UK Could Fine TikTok up to $29M over Child Privacy Issues

    UK Could Fine TikTok up to $29M over Child Privacy Issues
    Last updated: 2 months ago
    Image credit: Nurphoto/Getty Images [via CNBC]


    • The UK Information Commissioner's Office (ICO) has issued China-based social media company TikTok a notice of intent - with a potential fine of $29M - regarding a "provisional view that TikTok breached UK data protection law between May 2018 and July 2020." [1]
    • The ICO alleged that TikTok had processed the data of children under 13 without parental consent, including special category data such as sexual orientation, religious beliefs, political beliefs, and information about ethnic or racial origin. [2]
    • The UK has the power to fine companies - under the General Data Protection Regulation or the Data Protection Act - $19M, or 4% of their global revenue. TikTok made roughly $4B last year and is set to triple that in 2022. [2]
    • The new child-specific data protection laws, known as the Children's Code, were put in place in September of last year, with Information Commissioner John Edwards saying they are currently investigating "how over 50 online services are conforming" to the code. [3]
    • Edwards also said, "We all want children to be able to learn and experience the digital world," with the ICO further stating that "no conclusion should be drawn at this stage that there has...been any breach of data protection law" by TikTok. The company has 30 days to respond. [1]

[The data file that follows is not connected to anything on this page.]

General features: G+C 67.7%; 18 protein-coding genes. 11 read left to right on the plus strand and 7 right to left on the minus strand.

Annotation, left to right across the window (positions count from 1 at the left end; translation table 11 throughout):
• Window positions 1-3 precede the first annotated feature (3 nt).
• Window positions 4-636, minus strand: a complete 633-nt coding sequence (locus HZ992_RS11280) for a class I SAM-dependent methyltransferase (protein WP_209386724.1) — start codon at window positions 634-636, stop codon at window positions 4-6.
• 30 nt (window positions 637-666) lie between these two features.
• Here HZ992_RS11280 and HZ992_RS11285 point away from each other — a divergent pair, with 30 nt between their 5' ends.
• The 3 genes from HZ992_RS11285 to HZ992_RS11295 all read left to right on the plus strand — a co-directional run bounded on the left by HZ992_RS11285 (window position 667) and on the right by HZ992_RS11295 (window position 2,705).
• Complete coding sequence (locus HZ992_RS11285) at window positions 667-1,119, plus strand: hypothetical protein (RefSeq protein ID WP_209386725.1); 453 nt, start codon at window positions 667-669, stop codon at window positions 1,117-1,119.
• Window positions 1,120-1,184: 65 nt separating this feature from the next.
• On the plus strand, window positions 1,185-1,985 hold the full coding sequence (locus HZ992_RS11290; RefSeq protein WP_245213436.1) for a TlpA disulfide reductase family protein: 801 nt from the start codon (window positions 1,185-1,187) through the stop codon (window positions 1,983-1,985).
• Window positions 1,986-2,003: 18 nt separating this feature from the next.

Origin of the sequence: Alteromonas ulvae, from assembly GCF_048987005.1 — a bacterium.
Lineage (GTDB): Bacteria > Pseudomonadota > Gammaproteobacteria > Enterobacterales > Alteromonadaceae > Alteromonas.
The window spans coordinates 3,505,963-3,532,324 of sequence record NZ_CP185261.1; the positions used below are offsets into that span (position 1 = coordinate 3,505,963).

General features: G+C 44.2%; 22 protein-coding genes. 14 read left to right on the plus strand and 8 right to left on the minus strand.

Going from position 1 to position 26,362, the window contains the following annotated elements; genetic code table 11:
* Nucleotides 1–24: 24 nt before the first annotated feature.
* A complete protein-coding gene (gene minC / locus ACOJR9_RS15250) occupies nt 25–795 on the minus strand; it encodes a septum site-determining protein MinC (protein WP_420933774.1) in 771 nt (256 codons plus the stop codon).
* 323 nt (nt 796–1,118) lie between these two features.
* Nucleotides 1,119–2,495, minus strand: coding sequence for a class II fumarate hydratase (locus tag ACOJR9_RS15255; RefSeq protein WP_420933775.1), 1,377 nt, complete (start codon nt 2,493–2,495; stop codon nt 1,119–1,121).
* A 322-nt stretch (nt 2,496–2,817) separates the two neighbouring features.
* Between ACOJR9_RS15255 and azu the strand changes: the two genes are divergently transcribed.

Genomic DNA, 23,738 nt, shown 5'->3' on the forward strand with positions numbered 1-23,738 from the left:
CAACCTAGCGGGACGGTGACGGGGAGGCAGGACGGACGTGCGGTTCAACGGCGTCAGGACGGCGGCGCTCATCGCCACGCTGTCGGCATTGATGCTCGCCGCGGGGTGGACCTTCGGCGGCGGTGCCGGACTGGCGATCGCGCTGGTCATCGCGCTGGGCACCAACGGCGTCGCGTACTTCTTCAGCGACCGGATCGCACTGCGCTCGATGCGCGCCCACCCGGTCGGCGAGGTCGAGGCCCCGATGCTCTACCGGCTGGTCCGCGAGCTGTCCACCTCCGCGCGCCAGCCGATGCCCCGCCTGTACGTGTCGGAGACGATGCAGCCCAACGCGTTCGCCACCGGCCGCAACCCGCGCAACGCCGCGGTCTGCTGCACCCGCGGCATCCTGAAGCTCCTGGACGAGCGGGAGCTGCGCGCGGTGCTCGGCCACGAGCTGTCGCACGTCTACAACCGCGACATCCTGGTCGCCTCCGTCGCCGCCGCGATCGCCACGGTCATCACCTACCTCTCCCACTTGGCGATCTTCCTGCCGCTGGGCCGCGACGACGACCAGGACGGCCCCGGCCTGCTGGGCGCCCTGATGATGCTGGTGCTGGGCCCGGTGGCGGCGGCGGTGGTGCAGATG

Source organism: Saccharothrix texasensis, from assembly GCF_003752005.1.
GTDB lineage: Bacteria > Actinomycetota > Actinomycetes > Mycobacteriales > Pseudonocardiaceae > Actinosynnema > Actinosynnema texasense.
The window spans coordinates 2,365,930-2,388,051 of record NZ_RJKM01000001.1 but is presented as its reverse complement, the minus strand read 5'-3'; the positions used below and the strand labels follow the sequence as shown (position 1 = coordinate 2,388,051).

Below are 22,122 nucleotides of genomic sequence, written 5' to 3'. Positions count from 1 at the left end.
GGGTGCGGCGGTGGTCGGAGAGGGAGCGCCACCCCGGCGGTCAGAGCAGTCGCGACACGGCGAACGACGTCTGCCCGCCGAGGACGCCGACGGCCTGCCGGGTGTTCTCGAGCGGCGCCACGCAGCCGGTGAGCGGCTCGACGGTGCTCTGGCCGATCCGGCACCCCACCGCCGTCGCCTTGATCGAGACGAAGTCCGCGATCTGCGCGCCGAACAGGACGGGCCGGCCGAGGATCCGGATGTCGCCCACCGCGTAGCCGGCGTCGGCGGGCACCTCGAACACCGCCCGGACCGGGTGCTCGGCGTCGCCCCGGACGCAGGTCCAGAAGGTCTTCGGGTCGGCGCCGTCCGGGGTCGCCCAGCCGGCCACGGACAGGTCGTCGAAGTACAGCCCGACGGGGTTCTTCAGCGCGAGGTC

• TikTok was also fined $5.7M by the US Federal Trade Commission in 2019 and by South Korea for similar reasons. The US Senate Commerce Committee last July voted to raise the age that children are given privacy protections to 16. [4]
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    Pro-establishment narrative

    Though only provisional, this letter of intent is a sign that powerful tech companies can be held accountable through legislative means. With the Children's Code in place now for a year, the UK government has the opportunity to prove its commitment to protecting the safety and privacy of its youth through responsible regulation.

    Establishment-critical narrative

    This attempt to regulate big tech could end up dying on the vine. Since this "provisional" investigation included no specific accusations, it could lead to nothing. The $29M fine is only what the company could potentially be fined and, after it provides its counter-argument, TikTok may walk away relatively unscathed. There may be very little to see here in the end.

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